In another aspect of the invention, a system for generating an order for a computer system includes a computer readable data base including a plurality of entries. Each entry representing an option capable of being implemented on a computer system. The system also includes means for providing a list of options to a user interface to be presented to a user via the user interface, means for receiving from a user interface an indication of at least one selected choice by a user from a list of options presented to a user via the user interface, and means for generating a list of compatible options that may be implemented on a computer system. Each of the compatible options is compatible with a previously selected choice by a user. The means for generating the list of compatible options reads the plurality of entries to determine whether an entry represents an option that is compatible with the previously selected choice. The system further includes means for writing to a computer system readable data file an indication of a selected choice. The means for providing provides the list of compatible options to the user interface. The means for receiving receives from the user interface an indication of at least one selected choice from the list of compatible options presented to a user via the user interface. The means for writing writes to the computer system readable data file an indication of the at least one selected choice from the list of compatible options.

Such a system or method advantageously presents the user with a list of options where every option is compatible or valid with a previously selected choice.

Another advantage is that the data file generated from the specifying or ordering session only includes compatible choices.

By presenting the user via a user interface with only compatible choices, the user does not have to be sophisticated in the language of computer equipment or computer software programs to be able to specify and/or order a build-to-order computer system. Thus, a computer system vendor incorporating the present invention does not have to employ highly trained sales staff. Also, such a system allows a computer system vendor to incorporate an automated system to sell build-to-order computer systems over a communications network, such as a push key telephone system, or over the Internet.

BRIEF DESCRIPTION OF THE DRAWINGS

The present invention may be better understood, and its numerous objects, features, and advantages made apparent to those skilled in the art by referencing the accompanying drawings.

FIG. 1 is a block diagram of one embodiment of a system for generating a compatible order for a computer system and for building the computer system according to the compatible order.

FIGS. 2-6 are flow diagrams showing steps for generating a compatible order for a computer system and for building the computer system according to the compatible order.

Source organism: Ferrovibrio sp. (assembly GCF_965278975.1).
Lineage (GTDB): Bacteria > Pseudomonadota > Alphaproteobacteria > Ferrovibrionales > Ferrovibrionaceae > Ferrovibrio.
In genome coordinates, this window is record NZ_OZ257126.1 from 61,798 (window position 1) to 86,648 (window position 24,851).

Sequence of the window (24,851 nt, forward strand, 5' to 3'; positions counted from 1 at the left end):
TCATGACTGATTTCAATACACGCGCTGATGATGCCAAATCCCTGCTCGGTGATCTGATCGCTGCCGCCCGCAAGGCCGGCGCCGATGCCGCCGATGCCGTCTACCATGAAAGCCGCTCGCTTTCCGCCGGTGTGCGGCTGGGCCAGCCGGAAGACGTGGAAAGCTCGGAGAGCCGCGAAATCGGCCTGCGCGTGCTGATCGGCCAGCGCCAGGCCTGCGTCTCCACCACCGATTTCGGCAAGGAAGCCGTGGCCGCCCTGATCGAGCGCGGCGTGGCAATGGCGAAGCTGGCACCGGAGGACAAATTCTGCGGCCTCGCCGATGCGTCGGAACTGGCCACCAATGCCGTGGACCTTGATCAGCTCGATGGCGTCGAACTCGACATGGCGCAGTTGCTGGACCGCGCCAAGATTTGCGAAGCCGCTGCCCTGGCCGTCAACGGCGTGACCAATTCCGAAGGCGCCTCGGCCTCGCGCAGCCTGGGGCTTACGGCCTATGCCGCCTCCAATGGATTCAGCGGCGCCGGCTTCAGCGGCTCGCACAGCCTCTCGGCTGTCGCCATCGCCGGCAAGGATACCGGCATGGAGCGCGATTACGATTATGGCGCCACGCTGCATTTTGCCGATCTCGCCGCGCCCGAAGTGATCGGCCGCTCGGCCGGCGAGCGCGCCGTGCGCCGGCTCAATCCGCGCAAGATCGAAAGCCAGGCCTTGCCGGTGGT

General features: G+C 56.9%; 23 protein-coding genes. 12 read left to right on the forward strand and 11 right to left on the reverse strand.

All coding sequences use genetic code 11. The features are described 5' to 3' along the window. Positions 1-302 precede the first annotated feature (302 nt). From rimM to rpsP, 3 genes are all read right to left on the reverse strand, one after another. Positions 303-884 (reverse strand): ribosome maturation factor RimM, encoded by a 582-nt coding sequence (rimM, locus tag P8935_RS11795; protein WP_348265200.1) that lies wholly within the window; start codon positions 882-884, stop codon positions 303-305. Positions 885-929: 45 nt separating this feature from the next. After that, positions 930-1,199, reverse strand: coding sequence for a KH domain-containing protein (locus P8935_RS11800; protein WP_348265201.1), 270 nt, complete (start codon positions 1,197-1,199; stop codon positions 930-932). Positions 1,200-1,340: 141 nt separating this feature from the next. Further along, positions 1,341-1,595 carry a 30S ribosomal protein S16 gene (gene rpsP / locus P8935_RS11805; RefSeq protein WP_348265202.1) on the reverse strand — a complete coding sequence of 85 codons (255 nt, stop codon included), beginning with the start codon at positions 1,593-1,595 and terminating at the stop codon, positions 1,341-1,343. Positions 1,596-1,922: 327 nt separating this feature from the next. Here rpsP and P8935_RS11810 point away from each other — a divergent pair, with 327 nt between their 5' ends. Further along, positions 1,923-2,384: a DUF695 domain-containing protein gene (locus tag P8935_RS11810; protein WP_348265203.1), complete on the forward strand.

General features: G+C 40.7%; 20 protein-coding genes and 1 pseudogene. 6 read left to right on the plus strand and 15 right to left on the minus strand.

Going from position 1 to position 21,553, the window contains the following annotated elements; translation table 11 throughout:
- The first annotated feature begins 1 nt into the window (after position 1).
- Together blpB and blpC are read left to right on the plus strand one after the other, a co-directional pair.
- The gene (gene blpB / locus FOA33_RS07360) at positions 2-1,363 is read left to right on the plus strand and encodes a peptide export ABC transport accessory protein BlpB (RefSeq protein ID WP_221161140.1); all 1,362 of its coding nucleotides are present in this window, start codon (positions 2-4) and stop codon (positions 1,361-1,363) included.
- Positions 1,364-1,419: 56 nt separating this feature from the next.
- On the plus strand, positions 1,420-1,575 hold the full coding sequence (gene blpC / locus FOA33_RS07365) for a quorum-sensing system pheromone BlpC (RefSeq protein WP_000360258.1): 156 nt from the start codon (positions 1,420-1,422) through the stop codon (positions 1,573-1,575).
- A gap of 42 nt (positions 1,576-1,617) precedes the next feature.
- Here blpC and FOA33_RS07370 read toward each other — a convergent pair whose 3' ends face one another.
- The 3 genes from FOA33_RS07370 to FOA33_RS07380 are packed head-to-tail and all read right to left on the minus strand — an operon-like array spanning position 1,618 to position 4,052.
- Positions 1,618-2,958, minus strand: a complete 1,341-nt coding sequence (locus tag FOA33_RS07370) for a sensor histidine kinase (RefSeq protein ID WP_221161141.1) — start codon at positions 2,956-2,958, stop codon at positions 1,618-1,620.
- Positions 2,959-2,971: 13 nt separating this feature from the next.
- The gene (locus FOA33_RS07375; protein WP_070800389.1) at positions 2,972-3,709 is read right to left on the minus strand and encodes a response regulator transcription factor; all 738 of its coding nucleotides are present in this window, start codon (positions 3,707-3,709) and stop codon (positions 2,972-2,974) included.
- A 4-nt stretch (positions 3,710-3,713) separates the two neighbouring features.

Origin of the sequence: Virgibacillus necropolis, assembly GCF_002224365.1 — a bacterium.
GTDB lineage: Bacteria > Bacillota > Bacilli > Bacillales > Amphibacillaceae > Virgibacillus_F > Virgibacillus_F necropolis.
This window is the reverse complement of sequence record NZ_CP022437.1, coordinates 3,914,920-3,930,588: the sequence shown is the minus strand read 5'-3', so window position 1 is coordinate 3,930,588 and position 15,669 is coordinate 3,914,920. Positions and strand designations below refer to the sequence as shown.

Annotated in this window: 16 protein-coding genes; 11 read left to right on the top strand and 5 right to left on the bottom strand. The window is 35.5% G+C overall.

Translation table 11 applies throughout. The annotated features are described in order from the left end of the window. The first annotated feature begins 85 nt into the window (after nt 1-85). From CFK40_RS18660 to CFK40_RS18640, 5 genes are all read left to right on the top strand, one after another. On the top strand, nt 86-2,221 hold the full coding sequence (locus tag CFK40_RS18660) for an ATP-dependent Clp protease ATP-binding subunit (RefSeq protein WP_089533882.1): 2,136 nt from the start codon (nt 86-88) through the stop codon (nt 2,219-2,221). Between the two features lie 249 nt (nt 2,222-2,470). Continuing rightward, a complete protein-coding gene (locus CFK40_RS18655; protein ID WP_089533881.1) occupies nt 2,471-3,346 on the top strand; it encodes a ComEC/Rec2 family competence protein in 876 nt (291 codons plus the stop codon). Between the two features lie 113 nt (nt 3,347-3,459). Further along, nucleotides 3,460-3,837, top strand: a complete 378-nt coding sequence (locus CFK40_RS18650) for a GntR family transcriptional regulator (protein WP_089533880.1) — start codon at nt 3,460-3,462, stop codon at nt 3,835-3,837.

FIG. 7 is a block diagram of one embodiment of a system for generating a compatible order for a computer system and for configuring the computer system according to the compatible order.

FIG. 8A is an alpha-numeric representation of one embodiment of entries in a computer readable data base.

FIG. 8B is an alpha-numeric representation of one embodiment of a computer readable data file.

FIG. 8C is an alpha-numeric representation of one embodiment of a computer readable file used in implementing selected choices.

The use of the same reference symbols in different drawings indicates similar or identical items.

DETAILED DESCRIPTION

The following sets forth a detailed description of the best contemplated mode for carrying out the invention. The description is intended to be illustrative of the invention and should not be taken to be limiting.

FIG. 1 is a block diagram of one embodiment of a system for generating a compatible order for a computer system and for building a computer system according to the compatible order. The system includes a control computer system 103 having an associated control memory 107. Control computer system 103 (control) executes a computer program or programs designed to generate a computer readable data file that is used to manufacture a targeted computer system according to the specifications of a purchaser or designer of the targeted computer system. In the embodiment shown, a user such as a purchaser or designer places an order to buy a computer system via a user interface which in the embodiment shown, is a computer terminal 105. Terminal 105 accesses the control computer system 103 via a computer network 110, which in the embodiment shown, is a wide area network (WAN) such as the Internet or intranet. In one embodiment, terminal 105 executes an internet browser program. In other embodiments, terminal 105 may be coupled to control computer system 103 via a local area network (LAN). In other embodiments, the terminal is operated by a representative (employee or agent) of the computer system vendor who receives instructions from the consumer either in person or over the telephone. In other embodiments, the control computer system is a personal computer system and the user interface is the keyboard, display or monitor, and mouse of the personal computer system. In other embodiments, a user such as a purchaser may enter their choices via a user interface such as a telephone that is operably coupled to control via a telephone network.